See notes here

#6a – [USA] Casualties, July 21, 1861 – Regimental

31 03 2009

O.R.–SERIES I–VOLUME LI/1 [S# 107], pp. 17-19




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#121 – [CSA] Casualties, July 21, 1861

30 03 2009

O.R.– SERIES I–VOLUME 2 [S# 2] — CHAPTER IX, p 570


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#118 – Troops Engaged, Beauregard’s Army, July 21, 1861

29 03 2009

O.R.– SERIES I–VOLUME 2 [S# 2] — CHAPTER IX, p 568


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#76a – Col. Montgomery D. Corse

28 03 2009

Report of Col. Montgomery D. Corse, Seventeenth Virginia Infantry, of action at Blackburn’s Ford, July 18

O.R.–SERIES I–VOLUME LI/1 [S# 107], pp. 33-34

BULL RUN, July 19, 1861

GENERAL: I beg leave respectfully to report the operations of the Seventeenth Regiment of Virginia Volunteers on the 18th of July:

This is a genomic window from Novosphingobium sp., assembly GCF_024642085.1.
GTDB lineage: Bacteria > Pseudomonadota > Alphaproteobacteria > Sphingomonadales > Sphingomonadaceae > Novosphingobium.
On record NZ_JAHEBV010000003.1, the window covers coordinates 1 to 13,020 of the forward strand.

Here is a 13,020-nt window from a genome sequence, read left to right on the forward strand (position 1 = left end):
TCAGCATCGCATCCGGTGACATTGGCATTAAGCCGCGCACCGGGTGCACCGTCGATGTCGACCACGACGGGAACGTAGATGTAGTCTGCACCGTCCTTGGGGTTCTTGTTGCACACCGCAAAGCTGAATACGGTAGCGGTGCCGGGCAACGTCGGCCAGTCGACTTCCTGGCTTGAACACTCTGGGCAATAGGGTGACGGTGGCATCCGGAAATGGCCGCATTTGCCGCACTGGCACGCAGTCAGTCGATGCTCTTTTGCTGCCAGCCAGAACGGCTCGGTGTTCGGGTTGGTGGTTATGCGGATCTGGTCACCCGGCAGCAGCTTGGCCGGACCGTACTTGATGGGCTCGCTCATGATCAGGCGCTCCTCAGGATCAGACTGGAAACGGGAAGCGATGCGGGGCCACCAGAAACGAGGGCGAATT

In pursuance of your orders the rifle companies (B and H), commanded by Captains Simpson and Herbert, were deployed as skirmishers along the right bank of Bull Run above Blackburn’s Ford, whilst Companies A and G, commanded by Captains Marye and Towson, were posted at the ford. Companies E and K, under Captains Devaughn and Shackelford, were detached and posted low down the run on the right of the First Regiment of Virginia Volunteers. About I p.m. the enemy appeared in considerable force on the opposite bank and opened a severe and continuous fire upon the First and Seventeenth Regiments. At this moment the remaining companies of the regiment were marched to the run, and responded lively and gallantly to the enemy’s fire. Company A, Captain Marye, was then ordered to cross the run and deploy as skirmishers on the opposite bank. Company C, Captain Head, and Company F, Captain Hamilton, were subsequently ordered to cross also and sustain this movement. The three companies promptly executed these orders, and after bravely driving the enemy through the woods back to their main body retired, bringing their own wounded and seven prisoners. Some fifteen or more of the enemy were killed, and many wounded. It affords me much gratification to remark upon the coolness and bravery manifested by both officers and men under my command. Particularly I must speak of the gallant conduct of Lieutenant-Colonel Munford, Major Brent, Adjutant Humphreys, Captain Marye, and Captain Head, who were actively and fearlessly employed during the engagement at the points where the fire was hottest. I must also mention Surgeon Lewis and Assistant Surgeon Snowden, who were untiring in their efforts to relieve the wounded, regardless of their personal safety. I regret to add that Captains Dulany and Presstman were severely wounded whilst at the head of their companies. Captain Shackelford, commanding Company K, and Lieutenant Javins, of Company E, were slightly wounded. Private Thomas R. Sangster, Company A, was killed, and four privates severely and six slightly wounded. I herewith return a full list of casualties.(*)